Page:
Tuned In: Tweaked and revamped 'General Hospital' survives soap operas death row
BEVERLY HILLS, Calif. -- Soap actors know the score. They know their genre of daytime programming is in decline. So when "General Hospital" star Anthony Geary won his seventh Daytime Emmy in June, his emotional, dark humor-tinged acceptance speech wasn't just about getting more kudos from industry peers.
"We'd been living on death row," he said at an ABC press conference last month. "And so I think we were all pretty thrilled and excited and a bit emotional about being acknowledged for the hard work."
"General Hospital" fans have been on edge since ABC canceled "All My Children" and "One Life to Live," replacing them with less expensive talk shows "The Chew" and "The Revolution." With the prospect of Katie Couric's new fall talk show, "Katie," there were fears that "General Hospital" would be the next soap to fall. Instead, "The Revolution" was short-lived and Ms. Couric has been, perhaps strategically, vocal in her support of daytime dramas.
"I think obviously soap operas have a huge and very loyal following," she said at an ABC press conference last month. "If you have any question about that, you should just follow me on Twitter and you can hear from a lot of those folks. And obviously I think they fill a need for a lot of people, and so I think they can peacefully coexist with a lot of the other offerings on daytime television."
On Sept. 10 when Ms. Couric's talk show begins, it will air at 3 p.m. and "General Hospital" will move to 2 p.m. weekdays on WTAE. "General Hospital" executive producer Frank Valentini said the time slot change will be good for the show.
"It will shake up the lineup a little bit, and I like the way that we're being positioned with the other shows that are surrounding us," he said. "The network is doing a big push to inform the audience about the time change, and, yes, we are doing a big umbrella story and have a lot of really fun surprises, a lot of terrific stuff coming on in September."
In addition, ABC is ramping up promotion for the 50th anniversary of "General Hospital" on April 1. The show's reprieve may not signal a turnaround for the soaps but at least the bleeding seems to have been stanched for the time being.
"I don't think that it will change in the near future that the television market that exists in the United States right now will ever be anything other than challenging," Mr. Valentini said. "[ABC is] very excited about the 50th anniversary, and we'll be laying and rolling out lots of different things between now and April and past then. So I'm pretty confident."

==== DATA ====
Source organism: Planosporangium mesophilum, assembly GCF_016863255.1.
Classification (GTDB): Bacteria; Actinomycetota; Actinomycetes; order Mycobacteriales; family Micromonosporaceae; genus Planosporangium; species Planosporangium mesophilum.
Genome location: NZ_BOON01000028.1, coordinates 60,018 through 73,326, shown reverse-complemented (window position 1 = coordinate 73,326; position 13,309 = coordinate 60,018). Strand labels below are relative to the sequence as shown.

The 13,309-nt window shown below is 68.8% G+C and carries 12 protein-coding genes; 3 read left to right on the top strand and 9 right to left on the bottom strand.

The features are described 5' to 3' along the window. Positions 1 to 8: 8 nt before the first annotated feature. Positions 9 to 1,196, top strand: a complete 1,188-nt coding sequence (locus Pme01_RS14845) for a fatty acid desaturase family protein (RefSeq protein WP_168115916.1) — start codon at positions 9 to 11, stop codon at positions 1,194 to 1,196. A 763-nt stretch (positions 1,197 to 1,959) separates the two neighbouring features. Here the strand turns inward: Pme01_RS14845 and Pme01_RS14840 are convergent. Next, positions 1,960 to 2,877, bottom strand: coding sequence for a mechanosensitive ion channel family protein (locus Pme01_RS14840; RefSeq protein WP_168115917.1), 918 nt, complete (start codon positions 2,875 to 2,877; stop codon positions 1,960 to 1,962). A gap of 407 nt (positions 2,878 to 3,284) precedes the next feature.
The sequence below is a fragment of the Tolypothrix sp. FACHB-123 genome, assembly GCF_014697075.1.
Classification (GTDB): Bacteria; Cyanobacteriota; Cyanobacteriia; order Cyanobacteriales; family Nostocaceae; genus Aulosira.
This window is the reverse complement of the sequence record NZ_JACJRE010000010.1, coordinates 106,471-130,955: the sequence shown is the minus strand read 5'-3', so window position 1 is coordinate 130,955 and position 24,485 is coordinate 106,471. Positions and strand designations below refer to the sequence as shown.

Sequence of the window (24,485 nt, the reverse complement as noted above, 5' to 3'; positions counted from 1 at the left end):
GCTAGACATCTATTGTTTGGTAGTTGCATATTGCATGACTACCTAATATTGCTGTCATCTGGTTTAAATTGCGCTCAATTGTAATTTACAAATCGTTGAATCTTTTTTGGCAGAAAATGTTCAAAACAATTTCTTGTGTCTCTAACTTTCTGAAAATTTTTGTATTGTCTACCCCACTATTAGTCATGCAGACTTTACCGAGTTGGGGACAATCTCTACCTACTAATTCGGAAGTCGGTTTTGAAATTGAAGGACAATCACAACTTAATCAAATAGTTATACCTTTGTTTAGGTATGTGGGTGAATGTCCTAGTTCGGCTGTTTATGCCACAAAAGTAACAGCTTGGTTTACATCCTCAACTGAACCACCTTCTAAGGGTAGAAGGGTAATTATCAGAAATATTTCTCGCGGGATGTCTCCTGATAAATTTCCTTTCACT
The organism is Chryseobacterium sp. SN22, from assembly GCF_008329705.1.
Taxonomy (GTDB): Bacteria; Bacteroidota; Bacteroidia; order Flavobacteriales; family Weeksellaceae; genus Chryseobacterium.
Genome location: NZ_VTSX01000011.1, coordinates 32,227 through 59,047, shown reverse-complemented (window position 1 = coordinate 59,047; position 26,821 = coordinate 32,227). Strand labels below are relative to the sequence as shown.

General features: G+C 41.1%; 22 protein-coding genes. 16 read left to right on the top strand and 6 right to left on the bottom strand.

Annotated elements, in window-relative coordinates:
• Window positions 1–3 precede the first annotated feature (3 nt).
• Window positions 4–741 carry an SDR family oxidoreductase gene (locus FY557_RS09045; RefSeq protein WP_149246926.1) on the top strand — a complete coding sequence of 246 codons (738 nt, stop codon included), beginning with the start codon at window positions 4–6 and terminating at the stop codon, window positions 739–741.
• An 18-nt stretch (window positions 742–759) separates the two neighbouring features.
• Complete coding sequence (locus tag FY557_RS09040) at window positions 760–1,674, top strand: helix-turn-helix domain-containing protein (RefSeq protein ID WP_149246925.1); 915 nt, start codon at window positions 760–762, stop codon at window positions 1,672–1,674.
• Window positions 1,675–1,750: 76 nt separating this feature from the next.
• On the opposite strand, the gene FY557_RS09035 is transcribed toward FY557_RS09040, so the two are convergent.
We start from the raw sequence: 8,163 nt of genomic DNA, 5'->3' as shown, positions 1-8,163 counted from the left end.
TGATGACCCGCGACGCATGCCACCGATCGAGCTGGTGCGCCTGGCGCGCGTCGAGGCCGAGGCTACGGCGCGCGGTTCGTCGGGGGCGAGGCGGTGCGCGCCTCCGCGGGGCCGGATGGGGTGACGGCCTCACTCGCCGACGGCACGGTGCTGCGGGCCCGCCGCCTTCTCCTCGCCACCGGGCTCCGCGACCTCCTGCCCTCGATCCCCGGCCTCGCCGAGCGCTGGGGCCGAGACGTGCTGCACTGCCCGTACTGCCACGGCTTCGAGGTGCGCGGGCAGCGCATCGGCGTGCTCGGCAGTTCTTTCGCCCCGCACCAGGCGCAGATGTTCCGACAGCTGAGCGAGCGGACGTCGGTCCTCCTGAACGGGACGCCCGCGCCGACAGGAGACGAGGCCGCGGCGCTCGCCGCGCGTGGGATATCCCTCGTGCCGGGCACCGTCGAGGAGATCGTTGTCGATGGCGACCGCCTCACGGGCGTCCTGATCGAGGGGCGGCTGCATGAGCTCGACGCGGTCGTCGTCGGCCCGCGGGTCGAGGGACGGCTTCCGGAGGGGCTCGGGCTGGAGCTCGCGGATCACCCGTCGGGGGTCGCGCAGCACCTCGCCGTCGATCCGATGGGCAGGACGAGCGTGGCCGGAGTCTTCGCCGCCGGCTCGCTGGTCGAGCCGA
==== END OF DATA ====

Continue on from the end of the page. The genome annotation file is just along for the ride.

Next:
Mr. Valentini joined "GH" in January after a stint at "One Life to Live." Mr. Geary credited Mr. Valentini with coming over "to shore us all up."
"Maybe [it's] not rebuilding, but maybe remodeling," Mr. Valentini said. "Being an outsider, I think it's sometimes easier to come in and see what maybe you are not used to seeing when you are there. I think the show was in terrific shape, but there needed to be some tweaks. And I think it's much more my taste, my sensibility, for the show to go just a little bit faster, but I thought there were some key characters missing, not in terms of who they were, but certain archetypes that were really important to bring on the show.
"And bringing on some of the people from 'One Life to Live' was a little bit of a way to honor the 'One Life to Live' audience and also to create a story that was good for the current cast, and people who would interact with the current cast."
The migration of several "OLTL" characters to "GH" may be a sore spot among some "GH" fans, but transplanted actor Michael Easton said the reception has been generally positive.
"The 'General Hospital' audience has been very kind to let us in for the most part and be accepting," he said. "There's a little bit of a synchronicity with all of the other fans of the soap operas; they understand there's some broken hearts out there. If it worked the other way, we would love having them. "
First Published August 26, 2012 12:00 am